FLUELLEN: If the enemy is an ass and a fool and a prating coxcomb, is it meet, think you, that we should also, look you, be an ass and a fool and a prating coxcomb, in your own conscience now?

Shakespeare
William Shakespeare (1564-1616) English dramatist and poet
Henry V, Act 4, sc. 1 (1598-99)
Added on 26-Sep-14 | Last updated 26-Sep-14
Link to this post | No comments
More quotes by Shakespeare, William


Insist on yourself; never imitate.

Ralph Waldo Emerson
Ralph Waldo Emerson (1803-1882) American essayist, lecturer, poet
“Self-Reliance,” Essays: First Series (1841)
Added on 26-Sep-14 | Last updated 26-Sep-14
Link to this post | No comments
More quotes by Emerson, Ralph Waldo


The difficulty about a politician, no matter how honest and well-intentioned he may be, is always this: that the matter of absolute importance in his mind, to which everything else must yield, is to carry the next election for his party.

James Freeman Clarke
James Freeman Clarke (1810-1888) American theologian and author
“Wanted, a Statesman!”, Old and New Magazine (Dec 1870)
    (Source)
Added on 26-Sep-14 | Last updated 26-Sep-14
Link to this post | No comments
More quotes by Clarke, James F.


GEORGE: There is presumably a calendar date — a moment — when the onus of proof passed from the atheist to the believer, when, quite suddenly, secretly, the noes had it.

Tom Stoppard
Tom Stoppard (b. 1937) Czech-English playwright and screenwriter
Jumpers, Act 1 (1972)
Added on 26-Sep-14 | Last updated 26-Sep-14
Link to this post | No comments
More quotes by Stoppard, Tom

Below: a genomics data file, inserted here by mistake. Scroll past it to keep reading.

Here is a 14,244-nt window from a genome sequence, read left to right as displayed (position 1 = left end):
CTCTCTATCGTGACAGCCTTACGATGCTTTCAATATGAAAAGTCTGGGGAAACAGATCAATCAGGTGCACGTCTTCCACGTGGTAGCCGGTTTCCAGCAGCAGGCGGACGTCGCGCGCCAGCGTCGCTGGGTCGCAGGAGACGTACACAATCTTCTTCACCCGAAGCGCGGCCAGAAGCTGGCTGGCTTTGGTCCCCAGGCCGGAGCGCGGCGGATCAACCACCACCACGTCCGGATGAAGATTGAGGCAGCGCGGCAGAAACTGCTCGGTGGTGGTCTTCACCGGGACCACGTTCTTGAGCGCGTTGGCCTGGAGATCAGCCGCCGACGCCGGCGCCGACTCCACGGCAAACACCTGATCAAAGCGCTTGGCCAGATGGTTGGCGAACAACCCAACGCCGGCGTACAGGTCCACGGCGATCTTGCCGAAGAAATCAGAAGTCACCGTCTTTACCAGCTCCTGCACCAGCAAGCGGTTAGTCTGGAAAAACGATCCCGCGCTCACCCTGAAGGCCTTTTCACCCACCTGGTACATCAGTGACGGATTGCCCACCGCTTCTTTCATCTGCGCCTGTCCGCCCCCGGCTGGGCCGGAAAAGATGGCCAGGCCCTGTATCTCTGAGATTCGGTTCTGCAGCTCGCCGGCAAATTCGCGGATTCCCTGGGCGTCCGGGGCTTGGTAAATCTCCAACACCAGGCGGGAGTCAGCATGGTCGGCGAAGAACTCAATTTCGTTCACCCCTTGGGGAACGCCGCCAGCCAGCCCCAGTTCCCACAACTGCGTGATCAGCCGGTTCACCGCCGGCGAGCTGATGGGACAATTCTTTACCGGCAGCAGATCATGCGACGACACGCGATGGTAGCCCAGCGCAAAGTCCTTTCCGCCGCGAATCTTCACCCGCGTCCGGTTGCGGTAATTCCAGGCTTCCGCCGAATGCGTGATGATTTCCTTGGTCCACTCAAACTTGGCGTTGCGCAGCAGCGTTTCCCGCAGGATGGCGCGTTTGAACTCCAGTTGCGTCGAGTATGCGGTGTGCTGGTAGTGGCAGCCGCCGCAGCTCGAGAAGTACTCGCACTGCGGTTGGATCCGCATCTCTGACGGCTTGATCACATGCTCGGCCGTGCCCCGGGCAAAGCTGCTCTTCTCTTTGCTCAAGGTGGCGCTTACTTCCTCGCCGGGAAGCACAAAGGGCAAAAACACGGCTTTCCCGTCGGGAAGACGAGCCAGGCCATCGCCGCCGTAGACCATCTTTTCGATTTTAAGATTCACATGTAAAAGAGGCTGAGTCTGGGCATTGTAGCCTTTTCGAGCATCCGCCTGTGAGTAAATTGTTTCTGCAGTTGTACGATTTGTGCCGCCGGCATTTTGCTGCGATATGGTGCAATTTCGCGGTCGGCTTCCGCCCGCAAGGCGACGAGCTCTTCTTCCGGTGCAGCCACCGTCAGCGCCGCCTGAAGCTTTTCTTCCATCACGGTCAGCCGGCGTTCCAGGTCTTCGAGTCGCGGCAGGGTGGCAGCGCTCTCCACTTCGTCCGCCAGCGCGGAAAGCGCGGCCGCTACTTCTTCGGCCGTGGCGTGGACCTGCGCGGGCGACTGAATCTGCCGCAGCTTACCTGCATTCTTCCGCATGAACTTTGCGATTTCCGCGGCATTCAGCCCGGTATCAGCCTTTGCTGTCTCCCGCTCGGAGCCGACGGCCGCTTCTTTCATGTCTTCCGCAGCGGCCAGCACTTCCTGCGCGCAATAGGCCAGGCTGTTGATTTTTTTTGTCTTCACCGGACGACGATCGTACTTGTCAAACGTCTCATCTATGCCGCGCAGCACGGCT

Never believe in a meritocracy in which no one is funny-looking.

Teresa Neilsen Hayden
Teresa Nielsen Hayden (b. 1956) American editor, writer, essayist
Making Light, “Commonplaces”
    (Source)
Added on 25-Sep-14 | Last updated 25-Sep-14
Link to this post | No comments
More quotes by Hayden, Teresa Nielsen


I was too weak to defend, so I attacked.

Robert E Lee
Robert E. Lee (1807-1870) American military leader
(Attributed)

On his strategy at the Battle of Chancellorsville (1863).
Added on 25-Sep-14 | Last updated 25-Sep-14
Link to this post | No comments
More quotes by Lee, Robert E.


He cannot speak well that cannot hold his tongue.

ifullet001p1
Thomas Fuller (1654-1734) English writer, physician
Gnomologia, #1820 (1732)
Added on 25-Sep-14 | Last updated 25-Sep-14
Link to this post | No comments
More quotes by Fuller, Thomas (1654)


If you have a friend that will reprove your faults and foibles, consider you enjoy a blessing which the king upon the throne cannot have.

James Burgh
James Burgh (1714-1775) British politician and writer
The Dignity of Human Nature, Sec. 5 “Miscellaneous Thoughts on Prudence in Conversation” (1754)
    (Source)
Added on 25-Sep-14 | Last updated 25-Sep-14
Link to this post | No comments
More quotes by Burgh, James


God writes a lot of comedy, Donna; the trouble is, he’s stuck with so many bad actors who don’t know how to play funny.

Garrison Keillor
Garrison Keillor (b. 1942) American entertainer, author
Happy to be Here (1983)
Added on 25-Sep-14 | Last updated 25-Sep-14
Link to this post | No comments
More quotes by Keillor, Garrison